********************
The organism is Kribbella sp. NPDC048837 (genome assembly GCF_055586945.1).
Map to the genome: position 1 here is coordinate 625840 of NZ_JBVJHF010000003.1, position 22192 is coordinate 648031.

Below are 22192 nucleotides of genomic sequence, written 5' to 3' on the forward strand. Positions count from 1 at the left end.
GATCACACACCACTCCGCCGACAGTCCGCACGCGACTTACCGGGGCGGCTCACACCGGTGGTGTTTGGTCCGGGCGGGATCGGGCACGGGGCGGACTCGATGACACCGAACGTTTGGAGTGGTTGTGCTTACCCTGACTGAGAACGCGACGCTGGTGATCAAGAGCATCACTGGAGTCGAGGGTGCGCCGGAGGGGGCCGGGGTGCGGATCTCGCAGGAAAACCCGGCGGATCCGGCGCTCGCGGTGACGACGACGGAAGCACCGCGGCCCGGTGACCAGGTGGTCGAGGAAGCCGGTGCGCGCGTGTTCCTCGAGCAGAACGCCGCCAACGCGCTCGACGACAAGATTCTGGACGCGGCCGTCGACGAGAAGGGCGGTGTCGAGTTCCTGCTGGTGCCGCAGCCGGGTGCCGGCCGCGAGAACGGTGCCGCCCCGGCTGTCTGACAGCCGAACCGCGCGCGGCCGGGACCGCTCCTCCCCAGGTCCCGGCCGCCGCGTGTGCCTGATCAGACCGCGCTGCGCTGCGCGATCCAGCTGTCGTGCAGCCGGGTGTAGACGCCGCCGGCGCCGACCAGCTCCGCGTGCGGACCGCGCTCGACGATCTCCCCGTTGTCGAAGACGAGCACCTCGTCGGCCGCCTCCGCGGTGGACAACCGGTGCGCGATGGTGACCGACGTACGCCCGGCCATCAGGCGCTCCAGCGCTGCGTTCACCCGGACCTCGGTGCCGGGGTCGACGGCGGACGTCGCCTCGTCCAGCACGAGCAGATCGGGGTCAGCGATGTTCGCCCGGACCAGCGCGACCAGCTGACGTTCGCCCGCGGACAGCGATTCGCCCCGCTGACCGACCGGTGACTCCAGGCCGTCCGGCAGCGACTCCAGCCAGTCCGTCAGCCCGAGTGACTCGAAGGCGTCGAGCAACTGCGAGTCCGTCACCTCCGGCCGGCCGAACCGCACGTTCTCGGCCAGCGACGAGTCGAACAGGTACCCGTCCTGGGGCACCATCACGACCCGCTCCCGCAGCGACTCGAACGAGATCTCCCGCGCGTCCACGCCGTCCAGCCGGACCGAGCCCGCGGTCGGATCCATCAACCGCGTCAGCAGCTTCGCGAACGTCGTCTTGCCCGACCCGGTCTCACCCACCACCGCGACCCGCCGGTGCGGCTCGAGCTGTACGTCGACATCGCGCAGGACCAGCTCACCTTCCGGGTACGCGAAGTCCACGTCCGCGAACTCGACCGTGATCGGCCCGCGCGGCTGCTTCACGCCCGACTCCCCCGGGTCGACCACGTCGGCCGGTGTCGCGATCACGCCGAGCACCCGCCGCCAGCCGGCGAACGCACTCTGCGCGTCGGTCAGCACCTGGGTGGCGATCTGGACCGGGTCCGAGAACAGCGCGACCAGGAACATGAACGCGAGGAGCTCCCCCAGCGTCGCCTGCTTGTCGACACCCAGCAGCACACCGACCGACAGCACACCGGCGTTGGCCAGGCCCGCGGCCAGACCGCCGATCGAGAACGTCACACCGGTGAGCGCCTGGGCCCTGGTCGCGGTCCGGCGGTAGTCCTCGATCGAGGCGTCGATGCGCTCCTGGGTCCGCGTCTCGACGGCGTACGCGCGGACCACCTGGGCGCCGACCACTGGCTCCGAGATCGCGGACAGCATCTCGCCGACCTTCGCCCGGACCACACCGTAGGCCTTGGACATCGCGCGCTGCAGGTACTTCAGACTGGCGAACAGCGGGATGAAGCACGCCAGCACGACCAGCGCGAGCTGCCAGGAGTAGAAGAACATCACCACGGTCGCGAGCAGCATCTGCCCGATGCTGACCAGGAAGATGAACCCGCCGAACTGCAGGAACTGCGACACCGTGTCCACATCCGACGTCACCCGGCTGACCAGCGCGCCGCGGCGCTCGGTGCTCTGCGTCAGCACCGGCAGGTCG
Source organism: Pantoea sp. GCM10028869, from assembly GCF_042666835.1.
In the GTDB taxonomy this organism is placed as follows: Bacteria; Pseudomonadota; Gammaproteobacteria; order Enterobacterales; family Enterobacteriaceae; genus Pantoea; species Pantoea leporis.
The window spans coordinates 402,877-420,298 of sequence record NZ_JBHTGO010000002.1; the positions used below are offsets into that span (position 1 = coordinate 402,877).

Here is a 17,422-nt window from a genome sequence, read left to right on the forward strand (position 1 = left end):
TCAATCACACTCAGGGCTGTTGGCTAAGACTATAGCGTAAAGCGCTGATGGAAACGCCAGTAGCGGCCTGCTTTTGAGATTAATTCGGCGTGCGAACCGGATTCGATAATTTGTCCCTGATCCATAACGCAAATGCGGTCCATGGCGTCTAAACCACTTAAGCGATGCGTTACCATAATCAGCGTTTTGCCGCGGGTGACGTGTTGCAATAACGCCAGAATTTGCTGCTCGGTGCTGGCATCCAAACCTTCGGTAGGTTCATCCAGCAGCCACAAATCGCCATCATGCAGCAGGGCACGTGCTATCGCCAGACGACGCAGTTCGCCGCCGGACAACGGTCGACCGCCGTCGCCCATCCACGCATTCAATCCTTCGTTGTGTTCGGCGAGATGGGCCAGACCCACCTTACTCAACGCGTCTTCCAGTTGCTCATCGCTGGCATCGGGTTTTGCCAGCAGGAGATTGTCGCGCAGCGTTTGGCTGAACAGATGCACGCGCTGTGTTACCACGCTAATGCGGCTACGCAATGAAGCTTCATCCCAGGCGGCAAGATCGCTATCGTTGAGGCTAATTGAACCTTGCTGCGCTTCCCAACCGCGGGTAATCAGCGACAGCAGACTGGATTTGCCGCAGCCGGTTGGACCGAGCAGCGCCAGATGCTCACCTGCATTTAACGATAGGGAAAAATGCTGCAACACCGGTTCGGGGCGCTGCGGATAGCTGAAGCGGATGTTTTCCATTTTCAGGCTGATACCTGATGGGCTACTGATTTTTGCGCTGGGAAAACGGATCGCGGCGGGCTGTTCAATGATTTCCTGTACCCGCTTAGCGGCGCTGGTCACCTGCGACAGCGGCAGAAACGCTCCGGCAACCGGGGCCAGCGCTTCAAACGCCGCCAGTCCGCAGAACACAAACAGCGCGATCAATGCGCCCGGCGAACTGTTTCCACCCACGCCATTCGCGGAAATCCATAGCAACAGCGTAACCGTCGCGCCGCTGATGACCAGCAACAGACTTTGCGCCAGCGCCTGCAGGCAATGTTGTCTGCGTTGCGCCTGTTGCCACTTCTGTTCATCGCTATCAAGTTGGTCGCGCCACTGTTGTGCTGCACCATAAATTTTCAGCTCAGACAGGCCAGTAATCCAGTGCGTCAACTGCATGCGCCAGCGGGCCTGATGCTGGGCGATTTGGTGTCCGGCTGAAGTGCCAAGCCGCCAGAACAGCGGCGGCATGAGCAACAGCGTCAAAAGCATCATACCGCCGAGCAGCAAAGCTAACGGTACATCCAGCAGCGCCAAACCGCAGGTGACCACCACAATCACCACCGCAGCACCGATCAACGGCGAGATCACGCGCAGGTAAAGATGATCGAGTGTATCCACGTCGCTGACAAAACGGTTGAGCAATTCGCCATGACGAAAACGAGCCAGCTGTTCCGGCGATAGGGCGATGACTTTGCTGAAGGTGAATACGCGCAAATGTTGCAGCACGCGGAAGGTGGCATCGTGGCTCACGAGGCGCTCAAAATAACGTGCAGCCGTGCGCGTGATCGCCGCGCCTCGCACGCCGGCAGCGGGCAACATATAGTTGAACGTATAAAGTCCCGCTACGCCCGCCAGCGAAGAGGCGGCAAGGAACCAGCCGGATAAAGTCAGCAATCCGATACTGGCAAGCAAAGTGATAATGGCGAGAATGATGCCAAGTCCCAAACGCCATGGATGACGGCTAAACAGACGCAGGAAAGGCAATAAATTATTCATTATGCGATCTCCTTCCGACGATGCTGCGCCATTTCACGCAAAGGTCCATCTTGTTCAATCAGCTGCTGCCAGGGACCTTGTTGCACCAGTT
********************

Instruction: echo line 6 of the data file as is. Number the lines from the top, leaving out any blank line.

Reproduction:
In the GTDB taxonomy this organism is placed as follows: Bacteria; Pseudomonadota; Gammaproteobacteria; order Enterobacterales; family Enterobacteriaceae; genus Pantoea; species Pantoea leporis.